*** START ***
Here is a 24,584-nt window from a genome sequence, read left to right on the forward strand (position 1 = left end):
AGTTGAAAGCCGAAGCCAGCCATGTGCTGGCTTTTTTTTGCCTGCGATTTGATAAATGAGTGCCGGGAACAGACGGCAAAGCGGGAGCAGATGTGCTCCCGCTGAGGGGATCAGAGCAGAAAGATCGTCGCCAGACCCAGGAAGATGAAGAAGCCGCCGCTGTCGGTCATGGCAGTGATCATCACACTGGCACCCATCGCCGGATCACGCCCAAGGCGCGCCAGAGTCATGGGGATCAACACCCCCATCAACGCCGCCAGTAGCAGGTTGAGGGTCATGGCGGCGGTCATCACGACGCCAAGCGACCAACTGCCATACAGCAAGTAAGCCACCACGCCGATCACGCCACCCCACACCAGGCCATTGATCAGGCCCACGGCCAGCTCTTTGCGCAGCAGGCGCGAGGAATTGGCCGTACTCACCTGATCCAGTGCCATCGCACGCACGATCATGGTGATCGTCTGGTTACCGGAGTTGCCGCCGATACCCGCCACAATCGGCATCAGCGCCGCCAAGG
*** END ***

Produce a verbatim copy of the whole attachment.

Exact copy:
Here is a 24,584-nt window from a genome sequence, read left to right on the forward strand (position 1 = left end):
AGTTGAAAGCCGAAGCCAGCCATGTGCTGGCTTTTTTTTGCCTGCGATTTGATAAATGAGTGCCGGGAACAGACGGCAAAGCGGGAGCAGATGTGCTCCCGCTGAGGGGATCAGAGCAGAAAGATCGTCGCCAGACCCAGGAAGATGAAGAAGCCGCCGCTGTCGGTCATGGCAGTGATCATCACACTGGCACCCATCGCCGGATCACGCCCAAGGCGCGCCAGAGTCATGGGGATCAACACCCCCATCAACGCCGCCAGTAGCAGGTTGAGGGTCATGGCGGCGGTCATCACGACGCCAAGCGACCAACTGCCATACAGCAAGTAAGCCACCACGCCGATCACGCCACCCCACACCAGGCCATTGATCAGGCCCACGGCCAGCTCTTTGCGCAGCAGGCGCGAGGAATTGGCCGTACTCACCTGATCCAGTGCCATCGCACGCACGATCATGGTGATCGTCTGGTTACCGGAGTTGCCGCCGATACCCGCCACAATCGGCATCAGCGCCGCCAAGG